When I told my Yankee friends in New York that I was heading to Marfa, Texas, I received bewildered looks. "Why?" was the question most charged upon me. The short story has to do with a country-rock band, a tour with a missing headliner, and a three-hour show at a roadhouse in the middle of nowhere that was one of the best gigs of my life. Most of the time, it's best to leave the scene of an eventful location preserved in memory, but as years passed, and I wondered about this strange part of Texas that I visited, and discovered Marfa.
Marfa is next to nowhere, which is not an easy place to visit. My wife and I drove from Austin, crossing through hill country, and flat and unpopulated stretches of highway I previously believed only existed on Paramount's back lots. Marfa is also a strange mix of cultures. This dusty town was descended upon by Donald Judd in the 70s; he purchased an abandoned military base, and made it a showcase for his sculptor-superstar pals. Now called the Chinati Foundation, one can take guided tours, where you're as likely to see a Dan Flavin installation as you are a jackrabbit or baby elk.
Because of this constant feed of creative people, Marfa seems to be a desert oasis of culture and food. We had a great lunch at a weekend-only spot called the Austin Street Cafe. Run by a couple of caterer-artists, this home-turned-eatery was recommended by our tour guide, who was also lunching there. We shared both breakfast and lunch with amazing waffles, a great salad, and homemade rugelach to top it off.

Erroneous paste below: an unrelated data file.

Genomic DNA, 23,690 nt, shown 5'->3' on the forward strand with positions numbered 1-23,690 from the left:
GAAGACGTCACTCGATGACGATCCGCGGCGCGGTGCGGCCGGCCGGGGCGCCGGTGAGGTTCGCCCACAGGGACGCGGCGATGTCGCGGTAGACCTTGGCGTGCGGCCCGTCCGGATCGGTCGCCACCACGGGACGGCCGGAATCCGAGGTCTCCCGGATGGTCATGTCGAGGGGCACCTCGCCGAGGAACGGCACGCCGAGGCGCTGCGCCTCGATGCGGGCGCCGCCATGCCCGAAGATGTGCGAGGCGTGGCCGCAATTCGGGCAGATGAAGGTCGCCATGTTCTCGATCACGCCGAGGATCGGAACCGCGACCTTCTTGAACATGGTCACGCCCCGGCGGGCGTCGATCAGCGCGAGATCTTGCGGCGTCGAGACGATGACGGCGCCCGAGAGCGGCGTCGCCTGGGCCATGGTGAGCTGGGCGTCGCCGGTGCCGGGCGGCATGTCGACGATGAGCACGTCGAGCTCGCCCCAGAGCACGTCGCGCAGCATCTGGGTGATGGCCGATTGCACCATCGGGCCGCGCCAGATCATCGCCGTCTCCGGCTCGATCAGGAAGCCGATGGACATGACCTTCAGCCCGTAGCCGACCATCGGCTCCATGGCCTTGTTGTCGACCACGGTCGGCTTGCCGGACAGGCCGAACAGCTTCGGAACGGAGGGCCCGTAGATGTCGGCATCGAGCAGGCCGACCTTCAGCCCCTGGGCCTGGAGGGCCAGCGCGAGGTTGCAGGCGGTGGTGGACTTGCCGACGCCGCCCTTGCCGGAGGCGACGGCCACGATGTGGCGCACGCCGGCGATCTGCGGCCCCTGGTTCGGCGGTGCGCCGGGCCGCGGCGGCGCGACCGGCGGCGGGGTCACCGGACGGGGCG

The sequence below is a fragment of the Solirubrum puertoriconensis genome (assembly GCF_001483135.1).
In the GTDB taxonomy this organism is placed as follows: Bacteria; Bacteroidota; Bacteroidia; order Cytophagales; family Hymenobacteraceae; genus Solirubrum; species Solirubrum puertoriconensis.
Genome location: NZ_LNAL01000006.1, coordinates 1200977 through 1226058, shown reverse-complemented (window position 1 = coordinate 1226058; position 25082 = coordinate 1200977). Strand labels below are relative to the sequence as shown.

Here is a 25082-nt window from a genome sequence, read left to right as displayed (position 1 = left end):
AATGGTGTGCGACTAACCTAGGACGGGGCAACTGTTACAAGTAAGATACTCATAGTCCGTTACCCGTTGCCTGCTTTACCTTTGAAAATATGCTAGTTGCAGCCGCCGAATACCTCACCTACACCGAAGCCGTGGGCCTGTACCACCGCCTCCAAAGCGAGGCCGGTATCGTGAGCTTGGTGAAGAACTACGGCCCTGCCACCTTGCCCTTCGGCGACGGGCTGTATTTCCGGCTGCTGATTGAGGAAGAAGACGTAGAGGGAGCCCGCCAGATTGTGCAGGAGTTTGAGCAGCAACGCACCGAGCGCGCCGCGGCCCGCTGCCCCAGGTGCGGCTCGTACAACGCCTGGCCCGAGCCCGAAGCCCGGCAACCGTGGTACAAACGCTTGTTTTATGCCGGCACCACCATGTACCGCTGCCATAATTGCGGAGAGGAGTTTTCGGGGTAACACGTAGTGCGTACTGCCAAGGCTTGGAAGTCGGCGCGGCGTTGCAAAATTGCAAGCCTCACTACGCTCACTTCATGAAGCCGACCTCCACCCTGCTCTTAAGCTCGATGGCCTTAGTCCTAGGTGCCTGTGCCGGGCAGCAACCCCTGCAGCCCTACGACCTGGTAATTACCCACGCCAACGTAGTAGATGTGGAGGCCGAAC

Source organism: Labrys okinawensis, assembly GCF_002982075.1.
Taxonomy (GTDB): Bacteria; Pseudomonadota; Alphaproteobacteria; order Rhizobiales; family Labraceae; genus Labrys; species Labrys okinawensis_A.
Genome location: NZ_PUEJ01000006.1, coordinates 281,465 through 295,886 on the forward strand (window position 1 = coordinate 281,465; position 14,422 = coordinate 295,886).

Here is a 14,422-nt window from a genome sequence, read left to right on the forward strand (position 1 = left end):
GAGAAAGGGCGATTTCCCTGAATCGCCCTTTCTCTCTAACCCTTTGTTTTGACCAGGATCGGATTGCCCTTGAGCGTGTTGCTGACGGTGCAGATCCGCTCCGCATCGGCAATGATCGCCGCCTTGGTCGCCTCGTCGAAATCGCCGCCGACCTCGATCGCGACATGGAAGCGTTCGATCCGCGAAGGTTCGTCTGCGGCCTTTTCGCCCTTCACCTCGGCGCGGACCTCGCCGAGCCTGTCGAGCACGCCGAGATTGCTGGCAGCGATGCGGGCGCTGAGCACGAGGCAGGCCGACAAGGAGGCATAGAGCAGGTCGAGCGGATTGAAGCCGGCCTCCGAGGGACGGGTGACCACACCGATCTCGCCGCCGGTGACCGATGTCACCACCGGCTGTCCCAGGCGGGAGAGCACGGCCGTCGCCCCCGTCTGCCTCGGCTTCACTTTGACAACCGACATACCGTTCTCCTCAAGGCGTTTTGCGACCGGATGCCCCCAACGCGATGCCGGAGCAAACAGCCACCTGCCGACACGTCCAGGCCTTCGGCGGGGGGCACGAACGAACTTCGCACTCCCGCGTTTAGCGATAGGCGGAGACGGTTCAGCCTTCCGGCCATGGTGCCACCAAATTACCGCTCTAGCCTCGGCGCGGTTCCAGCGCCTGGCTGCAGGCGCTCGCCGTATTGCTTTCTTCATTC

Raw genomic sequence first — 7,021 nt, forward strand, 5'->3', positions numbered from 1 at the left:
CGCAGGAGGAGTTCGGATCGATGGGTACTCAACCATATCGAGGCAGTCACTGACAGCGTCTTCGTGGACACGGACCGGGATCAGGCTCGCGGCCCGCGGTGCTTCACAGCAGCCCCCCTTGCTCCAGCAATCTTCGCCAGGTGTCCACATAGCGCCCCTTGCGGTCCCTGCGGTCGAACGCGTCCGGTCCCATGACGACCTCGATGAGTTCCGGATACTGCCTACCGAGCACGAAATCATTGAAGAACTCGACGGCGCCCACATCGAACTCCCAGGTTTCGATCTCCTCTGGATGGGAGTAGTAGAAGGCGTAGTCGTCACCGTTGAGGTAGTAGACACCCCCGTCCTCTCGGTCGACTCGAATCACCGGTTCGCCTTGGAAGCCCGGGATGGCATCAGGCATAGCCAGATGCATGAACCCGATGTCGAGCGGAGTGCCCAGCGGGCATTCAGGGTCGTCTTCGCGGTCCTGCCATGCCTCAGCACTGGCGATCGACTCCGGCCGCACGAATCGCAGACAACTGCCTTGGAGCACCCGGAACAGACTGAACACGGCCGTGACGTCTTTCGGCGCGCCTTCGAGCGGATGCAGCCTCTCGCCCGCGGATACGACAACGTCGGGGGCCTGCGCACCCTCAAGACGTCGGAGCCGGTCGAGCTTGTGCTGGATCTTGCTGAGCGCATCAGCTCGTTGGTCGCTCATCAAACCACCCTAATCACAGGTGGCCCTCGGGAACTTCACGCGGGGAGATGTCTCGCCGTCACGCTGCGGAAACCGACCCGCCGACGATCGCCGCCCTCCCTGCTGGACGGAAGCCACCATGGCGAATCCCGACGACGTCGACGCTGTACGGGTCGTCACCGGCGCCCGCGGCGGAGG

After more art tours, local galleries, and shade-relishing sit-downs, we took an early reservation at the Blue Javelina, probably one of the pricier watering holes in town. I started with the special, a tomatillo salad. This course really punctuated this restaurant's amazing local slant: great ingredients (many homegrown), tossed with avocado, bacon and feta, giving much credit to both sides of this border-town's heritage. Mrs. LBT tried a Caesar salad that featured an enormous fried corn bread 'crouton', which might have been the best bread I had the whole trip. We shared the Steak Frites Americain (pictured above), because When in Texas, Eat the Meat.
For dessert, we were offered a quatro leches cake, one of my favorite treats. The quatro turned out to be the dark caramel sauce, which Mrs. LBT found to be a tad bitter, though I relished it for that same reason.
The one spot we missed was a coffee shop called The Brown Recluse, which came recommended. Next time we find ourselves wandering in west Texas, I hope to try it. Like Marfa itself, the experience of being there feels like a summer daydream. I plan to nap there again.
1300 W. San Antonio Street
Marfa, TX 79843
Austin Street Cafe
405 North Austin St
Marfa, TX 79843-0387